The government calls the ambassador to Tehran because of suspicions that Iranian agents murdered exiled Iranians in the Netherlands. According to Foreign Minister Stef Blok, in February, Iran decided to expel two Dutch diplomats, something that was not previously known. This was in turn seen as a result of the Netherlands expelling two Iranian embassy employees in June 2018 due to suspicions of the exile murders, which occurred in 2015 and 2017. The government in Tehran has constantly denied involvement in the murders. In early 2019, the EU imposed sanctions on an Iranian intelligence unit, as well as two people accused of involvement in the murders in the Netherlands, as well as assaults in other EU countries.


Srebrenica verdict can be revoked

February 1st

The Dutch state cannot be held responsible for the deaths of 350 Muslim men in Srebrenica in Bosnia in 1995, according to the prosecutor. The statement constitutes a recommendation to the Supreme Court whose members are not bound by it, but who generally follow such recommendations. The judiciary has previously in two instances sentenced the Netherlands to pay damages to relatives of the men (see June 27, 2017).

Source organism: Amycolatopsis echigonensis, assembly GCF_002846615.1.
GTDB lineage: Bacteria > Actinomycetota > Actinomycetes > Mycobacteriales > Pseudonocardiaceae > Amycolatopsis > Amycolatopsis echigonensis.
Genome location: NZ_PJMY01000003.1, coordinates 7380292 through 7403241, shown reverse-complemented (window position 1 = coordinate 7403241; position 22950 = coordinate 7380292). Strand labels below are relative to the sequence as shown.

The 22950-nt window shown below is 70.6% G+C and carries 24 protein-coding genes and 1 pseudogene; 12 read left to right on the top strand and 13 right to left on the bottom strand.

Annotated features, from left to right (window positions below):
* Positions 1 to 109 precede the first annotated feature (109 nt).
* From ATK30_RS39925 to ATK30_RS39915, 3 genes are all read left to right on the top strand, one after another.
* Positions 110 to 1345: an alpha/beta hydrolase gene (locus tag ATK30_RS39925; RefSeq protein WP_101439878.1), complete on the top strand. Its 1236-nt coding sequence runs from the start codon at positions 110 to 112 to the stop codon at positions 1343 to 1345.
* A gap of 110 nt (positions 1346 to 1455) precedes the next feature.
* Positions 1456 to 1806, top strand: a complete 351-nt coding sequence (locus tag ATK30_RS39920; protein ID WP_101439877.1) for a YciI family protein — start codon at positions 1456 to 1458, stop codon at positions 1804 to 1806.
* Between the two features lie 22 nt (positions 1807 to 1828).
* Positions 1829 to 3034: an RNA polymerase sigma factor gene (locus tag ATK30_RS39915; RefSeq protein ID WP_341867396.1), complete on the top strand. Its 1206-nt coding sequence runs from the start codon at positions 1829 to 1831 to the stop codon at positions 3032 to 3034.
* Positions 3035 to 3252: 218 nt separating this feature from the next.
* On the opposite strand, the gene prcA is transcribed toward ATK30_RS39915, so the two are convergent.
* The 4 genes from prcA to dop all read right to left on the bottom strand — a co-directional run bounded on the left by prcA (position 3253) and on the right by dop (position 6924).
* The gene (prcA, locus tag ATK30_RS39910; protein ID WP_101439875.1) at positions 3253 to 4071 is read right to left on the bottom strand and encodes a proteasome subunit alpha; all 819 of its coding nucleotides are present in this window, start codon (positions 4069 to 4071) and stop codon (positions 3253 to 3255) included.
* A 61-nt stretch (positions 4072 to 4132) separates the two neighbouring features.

The government has special Brexit powers

January 29th

Parliament adopts a controversial law that gives the government extraordinary powers – if Britain’s exit from the EU, Brexit, occurs without an agreement with the Union. The government’s expanded rights make it possible to change laws without Parliament’s approval. The government had requested such powers for one year but had to settle for six months. The Netherlands has close trade relations with the United Kingdom and the concern is great for far-reaching consequences if the UK’s exit on March 29 takes place without an agreement. Preparations have already been made, including EUR 100 million earmarked for 900 new duties in the customs system, etc.

Netherlands Industry